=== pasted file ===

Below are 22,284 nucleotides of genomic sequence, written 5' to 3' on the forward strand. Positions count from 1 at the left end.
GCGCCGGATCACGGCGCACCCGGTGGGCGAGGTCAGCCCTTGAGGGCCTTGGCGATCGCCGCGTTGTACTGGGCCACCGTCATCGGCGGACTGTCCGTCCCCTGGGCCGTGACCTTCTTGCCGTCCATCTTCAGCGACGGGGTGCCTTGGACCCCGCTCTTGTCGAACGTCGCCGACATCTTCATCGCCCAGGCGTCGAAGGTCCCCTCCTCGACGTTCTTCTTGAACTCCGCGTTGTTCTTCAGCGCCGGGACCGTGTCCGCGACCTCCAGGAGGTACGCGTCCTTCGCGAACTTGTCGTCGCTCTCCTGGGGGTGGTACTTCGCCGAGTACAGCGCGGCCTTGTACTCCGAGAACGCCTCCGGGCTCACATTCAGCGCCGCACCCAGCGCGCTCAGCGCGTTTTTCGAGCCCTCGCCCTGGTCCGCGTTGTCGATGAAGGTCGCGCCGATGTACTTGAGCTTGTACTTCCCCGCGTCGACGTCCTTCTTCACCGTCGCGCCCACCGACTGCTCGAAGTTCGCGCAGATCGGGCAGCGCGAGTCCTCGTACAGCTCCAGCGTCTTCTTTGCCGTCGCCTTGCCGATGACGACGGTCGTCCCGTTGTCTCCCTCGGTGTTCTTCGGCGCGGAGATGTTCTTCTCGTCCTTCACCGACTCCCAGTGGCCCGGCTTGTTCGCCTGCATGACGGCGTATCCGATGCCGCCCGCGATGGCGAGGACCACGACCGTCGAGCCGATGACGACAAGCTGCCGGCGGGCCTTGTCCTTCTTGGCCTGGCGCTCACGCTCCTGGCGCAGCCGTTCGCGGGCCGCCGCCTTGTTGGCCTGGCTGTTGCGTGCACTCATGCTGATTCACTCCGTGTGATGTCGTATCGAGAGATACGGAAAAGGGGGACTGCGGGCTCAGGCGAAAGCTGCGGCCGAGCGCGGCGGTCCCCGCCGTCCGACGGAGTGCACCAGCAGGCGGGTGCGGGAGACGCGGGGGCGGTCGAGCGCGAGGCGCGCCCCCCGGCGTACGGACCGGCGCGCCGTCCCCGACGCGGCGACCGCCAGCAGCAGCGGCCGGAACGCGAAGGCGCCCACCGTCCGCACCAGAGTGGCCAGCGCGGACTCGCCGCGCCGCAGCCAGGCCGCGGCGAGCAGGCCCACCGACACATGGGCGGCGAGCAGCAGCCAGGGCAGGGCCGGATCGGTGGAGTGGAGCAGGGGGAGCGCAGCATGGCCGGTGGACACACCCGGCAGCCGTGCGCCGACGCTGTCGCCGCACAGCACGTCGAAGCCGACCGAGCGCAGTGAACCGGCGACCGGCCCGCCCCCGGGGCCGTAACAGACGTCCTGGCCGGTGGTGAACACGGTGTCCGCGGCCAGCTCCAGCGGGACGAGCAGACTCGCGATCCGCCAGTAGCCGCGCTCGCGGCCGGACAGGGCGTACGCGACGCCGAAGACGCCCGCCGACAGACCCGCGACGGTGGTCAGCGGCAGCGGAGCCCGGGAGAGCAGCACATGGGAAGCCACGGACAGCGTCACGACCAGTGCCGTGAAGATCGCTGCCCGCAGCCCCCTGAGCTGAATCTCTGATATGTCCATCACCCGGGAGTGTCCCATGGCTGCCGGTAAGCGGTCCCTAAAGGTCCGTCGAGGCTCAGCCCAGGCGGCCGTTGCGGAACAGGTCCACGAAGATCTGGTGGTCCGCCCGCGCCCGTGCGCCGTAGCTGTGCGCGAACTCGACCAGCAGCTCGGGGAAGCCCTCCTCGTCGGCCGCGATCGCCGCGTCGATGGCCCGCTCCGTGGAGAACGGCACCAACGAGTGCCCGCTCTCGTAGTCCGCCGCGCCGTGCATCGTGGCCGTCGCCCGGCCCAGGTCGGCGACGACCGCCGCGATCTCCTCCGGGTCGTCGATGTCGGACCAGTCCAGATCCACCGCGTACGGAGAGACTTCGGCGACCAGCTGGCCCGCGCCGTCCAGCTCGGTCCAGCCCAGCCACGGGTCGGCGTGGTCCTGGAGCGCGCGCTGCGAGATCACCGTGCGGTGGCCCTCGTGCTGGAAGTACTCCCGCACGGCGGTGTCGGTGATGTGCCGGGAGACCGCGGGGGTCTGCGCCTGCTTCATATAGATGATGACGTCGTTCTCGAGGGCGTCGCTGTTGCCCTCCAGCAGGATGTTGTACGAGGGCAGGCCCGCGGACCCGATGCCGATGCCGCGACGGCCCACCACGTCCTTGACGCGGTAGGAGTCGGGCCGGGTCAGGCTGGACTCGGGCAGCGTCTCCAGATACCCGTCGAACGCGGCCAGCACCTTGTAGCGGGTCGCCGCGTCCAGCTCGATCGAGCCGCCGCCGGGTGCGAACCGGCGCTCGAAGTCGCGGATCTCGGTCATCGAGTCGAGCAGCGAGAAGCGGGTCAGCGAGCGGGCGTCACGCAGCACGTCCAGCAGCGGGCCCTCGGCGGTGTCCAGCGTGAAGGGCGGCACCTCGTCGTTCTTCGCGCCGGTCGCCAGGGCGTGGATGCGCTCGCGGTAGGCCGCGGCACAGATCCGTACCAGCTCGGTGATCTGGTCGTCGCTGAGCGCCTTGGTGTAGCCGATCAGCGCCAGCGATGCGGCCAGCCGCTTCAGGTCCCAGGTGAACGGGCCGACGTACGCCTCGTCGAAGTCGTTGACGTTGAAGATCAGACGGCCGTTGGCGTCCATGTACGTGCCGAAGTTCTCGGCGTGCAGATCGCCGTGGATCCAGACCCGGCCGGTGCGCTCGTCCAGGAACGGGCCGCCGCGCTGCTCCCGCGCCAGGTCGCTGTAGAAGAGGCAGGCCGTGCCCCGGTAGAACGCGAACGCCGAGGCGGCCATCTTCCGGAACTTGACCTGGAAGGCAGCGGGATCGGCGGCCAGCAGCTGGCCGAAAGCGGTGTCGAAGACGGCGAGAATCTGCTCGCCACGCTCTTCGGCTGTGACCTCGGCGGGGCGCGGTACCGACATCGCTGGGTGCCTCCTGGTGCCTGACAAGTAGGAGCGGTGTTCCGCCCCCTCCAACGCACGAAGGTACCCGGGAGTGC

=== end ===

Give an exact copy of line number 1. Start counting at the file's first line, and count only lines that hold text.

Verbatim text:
Below are 22,284 nucleotides of genomic sequence, written 5' to 3' on the forward strand. Positions count from 1 at the left end.